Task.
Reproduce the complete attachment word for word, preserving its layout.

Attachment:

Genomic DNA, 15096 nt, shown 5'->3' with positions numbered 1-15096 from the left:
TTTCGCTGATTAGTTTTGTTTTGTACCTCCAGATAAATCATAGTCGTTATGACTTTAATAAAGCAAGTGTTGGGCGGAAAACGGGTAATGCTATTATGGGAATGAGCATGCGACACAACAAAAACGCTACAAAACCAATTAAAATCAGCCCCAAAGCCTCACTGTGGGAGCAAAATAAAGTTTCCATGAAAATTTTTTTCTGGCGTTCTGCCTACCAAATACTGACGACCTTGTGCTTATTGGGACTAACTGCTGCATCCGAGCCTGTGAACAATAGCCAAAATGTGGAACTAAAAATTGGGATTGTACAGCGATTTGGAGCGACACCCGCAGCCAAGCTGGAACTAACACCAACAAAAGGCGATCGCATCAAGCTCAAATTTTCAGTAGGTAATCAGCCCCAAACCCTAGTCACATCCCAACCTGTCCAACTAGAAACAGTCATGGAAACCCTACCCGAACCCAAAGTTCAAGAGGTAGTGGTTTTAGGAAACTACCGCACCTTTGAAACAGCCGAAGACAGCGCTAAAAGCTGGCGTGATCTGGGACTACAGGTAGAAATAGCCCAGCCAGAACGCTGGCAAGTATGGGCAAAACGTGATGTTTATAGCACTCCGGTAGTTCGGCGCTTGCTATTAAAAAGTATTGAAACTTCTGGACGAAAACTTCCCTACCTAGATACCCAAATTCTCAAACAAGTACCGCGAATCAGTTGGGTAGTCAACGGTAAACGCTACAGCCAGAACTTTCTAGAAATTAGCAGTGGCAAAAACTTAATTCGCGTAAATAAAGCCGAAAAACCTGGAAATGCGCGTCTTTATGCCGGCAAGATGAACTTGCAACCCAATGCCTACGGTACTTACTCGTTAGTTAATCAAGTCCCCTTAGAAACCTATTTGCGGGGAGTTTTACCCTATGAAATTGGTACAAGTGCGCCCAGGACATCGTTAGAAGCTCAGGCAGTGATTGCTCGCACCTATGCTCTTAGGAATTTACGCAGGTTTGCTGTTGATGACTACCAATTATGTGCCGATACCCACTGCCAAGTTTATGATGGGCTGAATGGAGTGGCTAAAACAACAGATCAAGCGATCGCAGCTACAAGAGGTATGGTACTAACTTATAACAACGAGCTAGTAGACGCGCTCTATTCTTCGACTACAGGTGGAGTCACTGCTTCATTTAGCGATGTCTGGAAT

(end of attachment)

Genomic DNA, 15096 nt, shown 5'->3' with positions numbered 1-15096 from the left:
TTTCGCTGATTAGTTTTGTTTTGTACCTCCAGATAAATCATAGTCGTTATGACTTTAATAAAGCAAGTGTTGGGCGGAAAACGGGTAATGCTATTATGGGAATGAGCATGCGACACAACAAAAACGCTACAAAACCAATTAAAATCAGCCCCAAAGCCTCACTGTGGGAGCAAAATAAAGTTTCCATGAAAATTTTTTTCTGGCGTTCTGCCTACCAAATACTGACGACCTTGTGCTTATTGGGACTAACTGCTGCATCCGAGCCTGTGAACAATAGCCAAAATGTGGAACTAAAAATTGGGATTGTACAGCGATTTGGAGCGACACCCGCAGCCAAGCTGGAACTAACACCAACAAAAGGCGATCGCATCAAGCTCAAATTTTCAGTAGGTAATCAGCCCCAAACCCTAGTCACATCCCAACCTGTCCAACTAGAAACAGTCATGGAAACCCTACCCGAACCCAAAGTTCAAGAGGTAGTGGTTTTAGGAAACTACCGCACCTTTGAAACAGCCGAAGACAGCGCTAAAAGCTGGCGTGATCTGGGACTACAGGTAGAAATAGCCCAGCCAGAACGCTGGCAAGTATGGGCAAAACGTGATGTTTATAGCACTCCGGTAGTTCGGCGCTTGCTATTAAAAAGTATTGAAACTTCTGGACGAAAACTTCCCTACCTAGATACCCAAATTCTCAAACAAGTACCGCGAATCAGTTGGGTAGTCAACGGTAAACGCTACAGCCAGAACTTTCTAGAAATTAGCAGTGGCAAAAACTTAATTCGCGTAAATAAAGCCGAAAAACCTGGAAATGCGCGTCTTTATGCCGGCAAGATGAACTTGCAACCCAATGCCTACGGTACTTACTCGTTAGTTAATCAAGTCCCCTTAGAAACCTATTTGCGGGGAGTTTTACCCTATGAAATTGGTACAAGTGCGCCCAGGACATCGTTAGAAGCTCAGGCAGTGATTGCTCGCACCTATGCTCTTAGGAATTTACGCAGGTTTGCTGTTGATGACTACCAATTATGTGCCGATACCCACTGCCAAGTTTATGATGGGCTGAATGGAGTGGCTAAAACAACAGATCAAGCGATCGCAGCTACAAGAGGTATGGTACTAACTTATAACAACGAGCTAGTAGACGCGCTCTATTCTTCGACTACAGGTGGAGTCACTGCTTCATTTAGCGATGTCTGGAAT